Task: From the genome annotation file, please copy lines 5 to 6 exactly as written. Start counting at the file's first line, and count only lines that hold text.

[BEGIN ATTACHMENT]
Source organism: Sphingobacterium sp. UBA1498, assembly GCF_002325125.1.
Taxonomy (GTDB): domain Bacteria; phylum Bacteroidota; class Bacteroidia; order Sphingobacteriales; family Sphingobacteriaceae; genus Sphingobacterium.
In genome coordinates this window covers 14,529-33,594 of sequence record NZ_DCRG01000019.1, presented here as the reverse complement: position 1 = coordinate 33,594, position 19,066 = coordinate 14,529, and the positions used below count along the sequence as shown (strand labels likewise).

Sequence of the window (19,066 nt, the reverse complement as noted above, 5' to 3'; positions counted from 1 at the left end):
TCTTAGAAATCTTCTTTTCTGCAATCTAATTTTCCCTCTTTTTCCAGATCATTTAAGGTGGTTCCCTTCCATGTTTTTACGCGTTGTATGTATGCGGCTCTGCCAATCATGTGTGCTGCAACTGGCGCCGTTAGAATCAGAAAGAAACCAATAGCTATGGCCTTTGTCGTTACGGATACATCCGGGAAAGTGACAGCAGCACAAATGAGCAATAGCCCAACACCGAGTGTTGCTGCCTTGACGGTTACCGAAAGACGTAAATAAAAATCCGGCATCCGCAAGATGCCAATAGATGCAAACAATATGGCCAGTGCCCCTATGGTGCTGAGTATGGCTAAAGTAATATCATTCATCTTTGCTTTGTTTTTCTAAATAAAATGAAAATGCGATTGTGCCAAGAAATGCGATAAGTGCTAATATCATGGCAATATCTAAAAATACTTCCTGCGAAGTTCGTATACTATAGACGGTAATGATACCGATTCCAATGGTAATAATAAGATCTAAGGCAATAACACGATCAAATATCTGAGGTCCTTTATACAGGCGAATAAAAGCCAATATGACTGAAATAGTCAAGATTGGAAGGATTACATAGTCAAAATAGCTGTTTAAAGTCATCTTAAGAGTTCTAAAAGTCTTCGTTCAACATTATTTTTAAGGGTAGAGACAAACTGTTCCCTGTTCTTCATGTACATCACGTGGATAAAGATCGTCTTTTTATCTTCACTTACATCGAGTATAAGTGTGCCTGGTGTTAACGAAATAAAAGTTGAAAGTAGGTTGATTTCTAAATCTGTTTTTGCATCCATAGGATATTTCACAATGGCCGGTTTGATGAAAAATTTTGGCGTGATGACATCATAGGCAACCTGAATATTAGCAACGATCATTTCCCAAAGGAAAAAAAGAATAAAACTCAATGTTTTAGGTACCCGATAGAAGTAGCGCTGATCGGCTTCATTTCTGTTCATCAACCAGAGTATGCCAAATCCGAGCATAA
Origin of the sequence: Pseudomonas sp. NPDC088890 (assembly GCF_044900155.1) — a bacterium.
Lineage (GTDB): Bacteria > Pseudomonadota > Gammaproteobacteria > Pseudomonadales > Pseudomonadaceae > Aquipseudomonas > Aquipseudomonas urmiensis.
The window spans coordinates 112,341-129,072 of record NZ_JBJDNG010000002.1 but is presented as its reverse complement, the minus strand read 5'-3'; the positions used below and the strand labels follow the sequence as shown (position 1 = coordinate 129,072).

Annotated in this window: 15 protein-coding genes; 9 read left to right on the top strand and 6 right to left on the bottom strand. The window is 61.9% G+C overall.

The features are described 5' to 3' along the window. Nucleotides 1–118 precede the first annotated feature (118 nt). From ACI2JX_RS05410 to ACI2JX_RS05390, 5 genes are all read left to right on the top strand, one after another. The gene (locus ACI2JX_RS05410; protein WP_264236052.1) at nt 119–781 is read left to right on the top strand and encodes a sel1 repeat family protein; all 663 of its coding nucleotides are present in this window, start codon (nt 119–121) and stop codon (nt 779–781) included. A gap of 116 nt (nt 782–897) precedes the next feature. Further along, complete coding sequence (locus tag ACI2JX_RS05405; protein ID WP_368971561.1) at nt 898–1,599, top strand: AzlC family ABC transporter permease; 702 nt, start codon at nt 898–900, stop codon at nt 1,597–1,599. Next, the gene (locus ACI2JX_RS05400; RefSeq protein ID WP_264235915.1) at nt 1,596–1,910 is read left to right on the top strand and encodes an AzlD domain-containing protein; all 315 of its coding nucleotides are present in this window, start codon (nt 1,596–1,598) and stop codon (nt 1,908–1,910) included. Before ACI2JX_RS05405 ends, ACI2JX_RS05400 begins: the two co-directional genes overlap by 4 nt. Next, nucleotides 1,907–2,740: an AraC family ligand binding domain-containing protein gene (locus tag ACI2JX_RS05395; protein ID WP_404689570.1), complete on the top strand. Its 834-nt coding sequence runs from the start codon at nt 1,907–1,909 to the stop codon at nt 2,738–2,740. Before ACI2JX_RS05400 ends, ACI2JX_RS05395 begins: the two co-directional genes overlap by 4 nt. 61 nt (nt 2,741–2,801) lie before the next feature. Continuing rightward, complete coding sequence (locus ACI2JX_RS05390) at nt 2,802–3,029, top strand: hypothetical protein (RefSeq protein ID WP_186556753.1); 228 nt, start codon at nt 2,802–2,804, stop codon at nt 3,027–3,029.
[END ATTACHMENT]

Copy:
TCTTAGAAATCTTCTTTTCTGCAATCTAATTTTCCCTCTTTTTCCAGATCATTTAAGGTGGTTCCCTTCCATGTTTTTACGCGTTGTATGTATGCGGCTCTGCCAATCATGTGTGCTGCAACTGGCGCCGTTAGAATCAGAAAGAAACCAATAGCTATGGCCTTTGTCGTTACGGATACATCCGGGAAAGTGACAGCAGCACAAATGAGCAATAGCCCAACACCGAGTGTTGCTGCCTTGACGGTTACCGAAAGACGTAAATAAAAATCCGGCATCCGCAAGATGCCAATAGATGCAAACAATATGGCCAGTGCCCCTATGGTGCTGAGTATGGCTAAAGTAATATCATTCATCTTTGCTTTGTTTTTCTAAATAAAATGAAAATGCGATTGTGCCAAGAAATGCGATAAGTGCTAATATCATGGCAATATCTAAAAATACTTCCTGCGAAGTTCGTATACTATAGACGGTAATGATACCGATTCCAATGGTAATAATAAGATCTAAGGCAATAACACGATCAAATATCTGAGGTCCTTTATACAGGCGAATAAAAGCCAATATGACTGAAATAGTCAAGATTGGAAGGATTACATAGTCAAAATAGCTGTTTAAAGTCATCTTAAGAGTTCTAAAAGTCTTCGTTCAACATTATTTTTAAGGGTAGAGACAAACTGTTCCCTGTTCTTCATGTACATCACGTGGATAAAGATCGTCTTTTTATCTTCACTTACATCGAGTATAAGTGTGCCTGGTGTTAACGAAATAAAAGTTGAAAGTAGGTTGATTTCTAAATCTGTTTTTGCATCCATAGGATATTTCACAATGGCCGGTTTGATGAAAAATTTTGGCGTGATGACATCATAGGCAACCTGAATATTAGCAACGATCATTTCCCAAAGGAAAAAAAGAATAAAACTCAATGTTTTAGGTACCCGATAGAAGTAGCGCTGATCGGCTTCATTTCTGTTCATCAACCAGAGTATGCCAAATCCGAGCATAA
Origin of the sequence: Pseudomonas sp. NPDC088890 (assembly GCF_044900155.1) — a bacterium.